From 1974 to 1976 she held the position of poet-in-the schools at six Massachusetts public schools, and from 1974 to 1977 was poet-in-residence at Wheaton College, teaching a poetry class and developing a course in children's literature. She also taught on and off at Goddard College from 1977 to 1987; at Lesley College and Graduate School, beginning in 1986; and at the U32 Middle School in Vermont from 1997 to 2000, teaching seventh grade special education and also serving as a tutor in the HEART program, a program for children with special needs. From 2000 to 2001 she taught at the Open Fields Elementary School in Thetford, Vermont. She holds certificates in child sexual abuse intervention and American Sign Language. Her poetry has been published in Ploughshares, The American Poetry Review, Our Bodies, Ourselves, Boston Review of the Arts, and other publications, and is part of a permanent art exhibit at the Burlington International Airport. Her published chapbooks of poems include Heather in a Jar (1973), Ransom for the Moon (1978), A Cow Is a Woman (1979), and Poems for a Book of Hours (1979). She also wrote the children's books Posey and the Professor (1981) and Sock Monster (1992), and the book Rinds, Roots and Stars: a Woman's Journal from the Great Flood (1996). Her play, The Moon Is a Skull with Dark Wings (1980), was produced off Broadway. Brooks is also a longtime activist, demonstrating against nuclear power, the Vietnam War, and the reinstatement of registration for the draft. She was arrested six times and served time in jail in Vermont and New Hampshire, and in the Connecticut Prison for Women in Niantic. On each occasion, she argued her own case in court and charges were either dismissed or later found to be unconstitutional. As of 2009, she was living in Montpelier, Vermont.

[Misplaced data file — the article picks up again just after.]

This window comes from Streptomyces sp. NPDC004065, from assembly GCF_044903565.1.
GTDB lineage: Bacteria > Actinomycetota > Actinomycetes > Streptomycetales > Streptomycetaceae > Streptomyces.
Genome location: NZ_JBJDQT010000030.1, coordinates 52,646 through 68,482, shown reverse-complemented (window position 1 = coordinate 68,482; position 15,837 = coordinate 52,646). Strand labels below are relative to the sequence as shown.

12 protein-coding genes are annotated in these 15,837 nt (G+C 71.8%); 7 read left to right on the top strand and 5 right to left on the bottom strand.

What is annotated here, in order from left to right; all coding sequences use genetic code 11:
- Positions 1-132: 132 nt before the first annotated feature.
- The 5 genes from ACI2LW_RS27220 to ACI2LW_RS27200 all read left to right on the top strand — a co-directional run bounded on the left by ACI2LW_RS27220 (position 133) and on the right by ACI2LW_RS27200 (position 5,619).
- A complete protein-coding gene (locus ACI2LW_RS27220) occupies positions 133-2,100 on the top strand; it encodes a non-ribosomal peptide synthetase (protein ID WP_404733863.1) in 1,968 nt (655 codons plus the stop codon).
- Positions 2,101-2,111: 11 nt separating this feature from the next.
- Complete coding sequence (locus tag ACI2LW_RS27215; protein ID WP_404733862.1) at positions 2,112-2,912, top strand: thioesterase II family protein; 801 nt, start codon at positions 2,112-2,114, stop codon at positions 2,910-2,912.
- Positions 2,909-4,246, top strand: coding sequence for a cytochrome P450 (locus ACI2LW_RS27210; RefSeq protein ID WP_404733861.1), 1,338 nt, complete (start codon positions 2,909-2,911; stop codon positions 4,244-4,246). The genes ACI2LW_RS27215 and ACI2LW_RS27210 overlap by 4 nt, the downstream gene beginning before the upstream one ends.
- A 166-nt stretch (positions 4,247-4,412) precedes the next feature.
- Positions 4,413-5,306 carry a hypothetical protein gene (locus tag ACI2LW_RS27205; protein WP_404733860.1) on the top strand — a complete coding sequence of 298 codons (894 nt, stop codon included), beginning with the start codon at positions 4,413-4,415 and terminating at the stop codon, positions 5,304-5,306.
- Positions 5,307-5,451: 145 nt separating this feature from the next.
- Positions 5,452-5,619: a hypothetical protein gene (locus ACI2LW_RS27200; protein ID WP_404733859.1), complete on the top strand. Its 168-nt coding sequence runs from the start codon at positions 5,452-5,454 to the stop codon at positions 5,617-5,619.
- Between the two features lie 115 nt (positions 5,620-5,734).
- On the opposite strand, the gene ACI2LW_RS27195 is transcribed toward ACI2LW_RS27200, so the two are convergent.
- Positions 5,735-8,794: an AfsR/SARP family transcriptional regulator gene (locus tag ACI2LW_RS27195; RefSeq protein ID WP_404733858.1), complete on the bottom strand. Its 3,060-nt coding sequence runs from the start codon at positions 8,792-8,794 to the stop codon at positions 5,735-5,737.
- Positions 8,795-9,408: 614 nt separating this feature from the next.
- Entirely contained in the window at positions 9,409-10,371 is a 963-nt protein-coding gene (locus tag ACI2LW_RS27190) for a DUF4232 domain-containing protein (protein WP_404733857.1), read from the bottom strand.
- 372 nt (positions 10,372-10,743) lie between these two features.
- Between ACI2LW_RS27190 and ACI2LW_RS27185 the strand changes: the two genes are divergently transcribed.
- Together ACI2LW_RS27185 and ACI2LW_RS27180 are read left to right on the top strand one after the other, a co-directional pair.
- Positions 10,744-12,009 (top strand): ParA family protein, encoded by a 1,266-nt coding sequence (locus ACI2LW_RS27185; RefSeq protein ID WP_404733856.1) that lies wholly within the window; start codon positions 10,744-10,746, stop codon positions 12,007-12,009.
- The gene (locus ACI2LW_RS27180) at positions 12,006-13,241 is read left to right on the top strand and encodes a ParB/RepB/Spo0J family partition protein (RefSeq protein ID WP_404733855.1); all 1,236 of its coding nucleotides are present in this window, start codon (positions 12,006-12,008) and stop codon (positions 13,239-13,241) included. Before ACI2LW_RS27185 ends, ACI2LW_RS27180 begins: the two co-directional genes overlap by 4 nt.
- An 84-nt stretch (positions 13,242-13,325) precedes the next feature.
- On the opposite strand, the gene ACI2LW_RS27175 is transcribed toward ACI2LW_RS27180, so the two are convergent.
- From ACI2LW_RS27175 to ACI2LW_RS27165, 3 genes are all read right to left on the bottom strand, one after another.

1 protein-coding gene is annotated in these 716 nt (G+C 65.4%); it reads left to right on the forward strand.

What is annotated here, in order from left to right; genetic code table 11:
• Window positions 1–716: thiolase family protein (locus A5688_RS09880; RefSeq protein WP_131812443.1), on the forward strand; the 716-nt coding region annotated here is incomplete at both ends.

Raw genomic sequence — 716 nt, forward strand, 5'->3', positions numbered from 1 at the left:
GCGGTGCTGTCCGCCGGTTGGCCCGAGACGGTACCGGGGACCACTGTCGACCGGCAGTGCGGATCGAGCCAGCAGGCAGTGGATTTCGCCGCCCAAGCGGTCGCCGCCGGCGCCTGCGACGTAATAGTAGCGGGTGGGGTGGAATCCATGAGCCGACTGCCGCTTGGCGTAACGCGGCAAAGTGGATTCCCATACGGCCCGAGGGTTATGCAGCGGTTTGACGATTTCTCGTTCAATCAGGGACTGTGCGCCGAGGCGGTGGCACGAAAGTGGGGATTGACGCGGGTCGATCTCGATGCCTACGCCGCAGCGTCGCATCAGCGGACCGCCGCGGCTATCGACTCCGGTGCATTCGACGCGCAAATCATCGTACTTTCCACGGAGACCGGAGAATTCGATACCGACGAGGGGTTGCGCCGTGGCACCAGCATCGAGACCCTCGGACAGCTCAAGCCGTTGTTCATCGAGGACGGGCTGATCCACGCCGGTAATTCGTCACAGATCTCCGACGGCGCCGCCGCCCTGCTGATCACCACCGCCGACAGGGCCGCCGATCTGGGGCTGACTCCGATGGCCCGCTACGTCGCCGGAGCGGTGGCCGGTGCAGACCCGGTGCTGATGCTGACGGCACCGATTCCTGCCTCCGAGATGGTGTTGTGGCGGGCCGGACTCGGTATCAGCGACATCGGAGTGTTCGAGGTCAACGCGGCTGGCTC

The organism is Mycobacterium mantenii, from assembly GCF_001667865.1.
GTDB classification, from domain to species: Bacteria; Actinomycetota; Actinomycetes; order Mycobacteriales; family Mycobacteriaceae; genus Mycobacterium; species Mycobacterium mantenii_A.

ARRANGEMENT

The collection is arranged in four series:

SCOPE AND CONTENT

This collection documents Brooks's personal and professional life. The collection consists primarily of letters from her father, children, siblings, friends, fellow activists, and fellow poets. Also included are Brooks's correspondence with her mother; scrapbooks, many of which include clippings and correspondence regarding Brooks's arrests for civil disobedience; diaries; photographs; poems and other writings; notes on Brooks's experiences teaching at various schools; appointment books; and material related to Brooks's participation in the New York Herald Tribune's forum for high school students. The collection also includes material related to the hotline for battered women which Brooks helped found in Chelsea, Vermont.